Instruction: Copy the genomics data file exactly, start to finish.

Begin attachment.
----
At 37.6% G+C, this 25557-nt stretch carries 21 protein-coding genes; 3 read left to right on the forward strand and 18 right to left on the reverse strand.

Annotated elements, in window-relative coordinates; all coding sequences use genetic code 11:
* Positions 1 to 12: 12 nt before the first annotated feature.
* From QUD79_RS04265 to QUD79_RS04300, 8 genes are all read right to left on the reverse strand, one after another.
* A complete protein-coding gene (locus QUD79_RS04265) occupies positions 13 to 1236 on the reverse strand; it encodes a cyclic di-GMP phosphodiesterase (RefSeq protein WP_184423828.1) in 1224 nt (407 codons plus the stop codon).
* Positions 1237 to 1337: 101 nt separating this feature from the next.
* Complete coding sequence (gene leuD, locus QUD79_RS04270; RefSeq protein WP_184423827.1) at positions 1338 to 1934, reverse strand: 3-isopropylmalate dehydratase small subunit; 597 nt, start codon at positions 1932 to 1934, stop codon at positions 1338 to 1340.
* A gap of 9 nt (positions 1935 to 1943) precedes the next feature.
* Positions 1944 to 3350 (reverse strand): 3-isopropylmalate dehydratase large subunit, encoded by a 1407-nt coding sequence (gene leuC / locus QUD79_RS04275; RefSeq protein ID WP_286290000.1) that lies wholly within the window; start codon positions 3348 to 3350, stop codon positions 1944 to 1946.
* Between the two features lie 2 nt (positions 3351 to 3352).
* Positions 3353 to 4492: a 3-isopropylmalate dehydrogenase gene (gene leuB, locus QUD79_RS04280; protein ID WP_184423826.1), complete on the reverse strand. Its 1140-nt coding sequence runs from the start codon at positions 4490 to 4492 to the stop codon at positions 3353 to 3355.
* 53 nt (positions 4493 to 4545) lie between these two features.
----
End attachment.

At 37.6% G+C, this 25557-nt stretch carries 21 protein-coding genes; 3 read left to right on the forward strand and 18 right to left on the reverse strand.

Annotated elements, in window-relative coordinates; all coding sequences use genetic code 11:
* Positions 1 to 12: 12 nt before the first annotated feature.
* From QUD79_RS04265 to QUD79_RS04300, 8 genes are all read right to left on the reverse strand, one after another.
* A complete protein-coding gene (locus QUD79_RS04265) occupies positions 13 to 1236 on the reverse strand; it encodes a cyclic di-GMP phosphodiesterase (RefSeq protein WP_184423828.1) in 1224 nt (407 codons plus the stop codon).
* Positions 1237 to 1337: 101 nt separating this feature from the next.
* Complete coding sequence (gene leuD, locus QUD79_RS04270; RefSeq protein WP_184423827.1) at positions 1338 to 1934, reverse strand: 3-isopropylmalate dehydratase small subunit; 597 nt, start codon at positions 1932 to 1934, stop codon at positions 1338 to 1340.
* A gap of 9 nt (positions 1935 to 1943) precedes the next feature.
* Positions 1944 to 3350 (reverse strand): 3-isopropylmalate dehydratase large subunit, encoded by a 1407-nt coding sequence (gene leuC / locus QUD79_RS04275; RefSeq protein ID WP_286290000.1) that lies wholly within the window; start codon positions 3348 to 3350, stop codon positions 1944 to 1946.
* Between the two features lie 2 nt (positions 3351 to 3352).
* Positions 3353 to 4492: a 3-isopropylmalate dehydrogenase gene (gene leuB, locus QUD79_RS04280; protein ID WP_184423826.1), complete on the reverse strand. Its 1140-nt coding sequence runs from the start codon at positions 4490 to 4492 to the stop codon at positions 3353 to 3355.
* 53 nt (positions 4493 to 4545) lie between these two features.